Reviewer: Andrew Pragasam

 

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Nicolas Roeg  (1928 - 1990)

An acclaimed British cinematographer on sixties films such as Dr Crippen, Masque of the Red Death, Fahrenheit 451, Petulia and Far From the Madding Crowd, Roeg turned co-director with Performance. The seventies were a golden age for Roeg's experimental approach, offering up Walkabout, Don't Look Now, The Man Who Fell To Earth and Bad Timing, but by the eighties his fractured style fell out of favour with Eureka, Insignificance and Track 29. The Witches was an unexpected children's film, but the 1990s and beyond saw him working mostly in television.

Ken Russell  (1927 - 2011)

It was trips to the cinema with his mother that made British director, writer and producer Ken Russell a lifelong film fan and this developed into making his own short films. From there, he directed dramas on famous composers for the BBC, and was soon making his own features.

French Dressing did not make much of an impact, but if his Harry Palmer episode Billion Dollar Brain was fairly well received, then his follow up, Women in Love really put Russell on the international movie map. From there the seventies produced most of the highlights of his career, never shying away from controversy, with The Music Lovers, The Devils (most reviled of his films and his masterpiece), musical The Boy Friend, and more music and artist based works with Savage Messiah, Mahler, Tommy (the film of The Who's concept album) and Lisztomania.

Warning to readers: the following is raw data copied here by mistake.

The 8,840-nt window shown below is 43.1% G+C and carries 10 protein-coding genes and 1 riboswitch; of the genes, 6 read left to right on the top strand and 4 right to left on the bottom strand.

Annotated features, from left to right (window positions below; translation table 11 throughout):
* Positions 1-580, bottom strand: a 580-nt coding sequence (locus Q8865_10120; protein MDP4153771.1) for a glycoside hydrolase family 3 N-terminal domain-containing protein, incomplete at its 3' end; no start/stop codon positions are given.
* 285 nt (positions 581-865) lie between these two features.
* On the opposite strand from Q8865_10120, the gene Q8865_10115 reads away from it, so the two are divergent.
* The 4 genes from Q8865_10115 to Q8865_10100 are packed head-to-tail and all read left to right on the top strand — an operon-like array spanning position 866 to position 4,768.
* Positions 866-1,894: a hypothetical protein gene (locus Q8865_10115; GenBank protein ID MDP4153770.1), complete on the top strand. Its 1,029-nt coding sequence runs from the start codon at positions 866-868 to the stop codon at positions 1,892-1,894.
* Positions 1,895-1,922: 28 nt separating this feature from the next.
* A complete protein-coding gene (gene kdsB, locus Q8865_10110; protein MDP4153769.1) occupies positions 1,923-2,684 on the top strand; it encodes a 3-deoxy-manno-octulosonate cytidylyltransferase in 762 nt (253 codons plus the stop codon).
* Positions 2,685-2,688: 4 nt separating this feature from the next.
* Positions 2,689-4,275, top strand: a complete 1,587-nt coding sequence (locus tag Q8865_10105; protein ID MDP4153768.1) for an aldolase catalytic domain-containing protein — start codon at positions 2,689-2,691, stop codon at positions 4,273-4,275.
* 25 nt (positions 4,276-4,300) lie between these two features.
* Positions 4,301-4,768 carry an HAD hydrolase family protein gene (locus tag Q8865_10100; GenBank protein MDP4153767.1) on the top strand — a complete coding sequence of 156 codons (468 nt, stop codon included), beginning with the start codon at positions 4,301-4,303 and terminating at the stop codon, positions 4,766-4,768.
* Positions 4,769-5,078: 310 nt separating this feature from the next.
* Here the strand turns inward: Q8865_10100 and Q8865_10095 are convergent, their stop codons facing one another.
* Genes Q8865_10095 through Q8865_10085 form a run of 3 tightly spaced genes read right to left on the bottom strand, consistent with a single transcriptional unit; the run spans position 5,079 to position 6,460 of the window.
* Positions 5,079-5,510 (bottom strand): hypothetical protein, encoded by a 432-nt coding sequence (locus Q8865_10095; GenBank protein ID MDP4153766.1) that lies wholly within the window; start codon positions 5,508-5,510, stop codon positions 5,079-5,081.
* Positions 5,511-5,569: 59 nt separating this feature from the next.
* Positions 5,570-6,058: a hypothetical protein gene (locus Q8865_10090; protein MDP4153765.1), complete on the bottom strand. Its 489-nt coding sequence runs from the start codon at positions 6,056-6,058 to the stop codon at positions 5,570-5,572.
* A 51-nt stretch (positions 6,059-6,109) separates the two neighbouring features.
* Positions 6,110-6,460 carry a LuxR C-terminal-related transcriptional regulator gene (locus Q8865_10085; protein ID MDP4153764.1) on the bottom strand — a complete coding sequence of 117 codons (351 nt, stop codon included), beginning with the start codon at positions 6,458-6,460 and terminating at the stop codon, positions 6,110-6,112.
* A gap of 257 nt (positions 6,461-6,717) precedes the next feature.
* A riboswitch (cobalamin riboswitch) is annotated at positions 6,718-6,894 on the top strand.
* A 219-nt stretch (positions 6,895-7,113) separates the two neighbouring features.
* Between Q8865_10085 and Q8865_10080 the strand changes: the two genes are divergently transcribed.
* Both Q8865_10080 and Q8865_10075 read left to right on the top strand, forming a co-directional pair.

After the seventies, which he ended with the biopic Valentino, his popularity declined somewhat with Altered States suffering production difficulties and later projects difficult to get off the ground. Nevertheless, he directed Crimes of Passion, Gothic, Salome's Last Dance, cult horror Lair of the White Worm and The Rainbow in the eighties, but the nineties and beyond saw more erratic output, with many short films that went largely unseen, although a UK TV series of Lady Chatterley was a success. At the age of 79 he appeared on reality TV show Celebrity Big Brother but walked out after a few days. Russell was one of Britain's most distinctive talents, and his way of going passionately over the top was endearing and audacious, while he rarely lost sight of his stories' emotional aspects.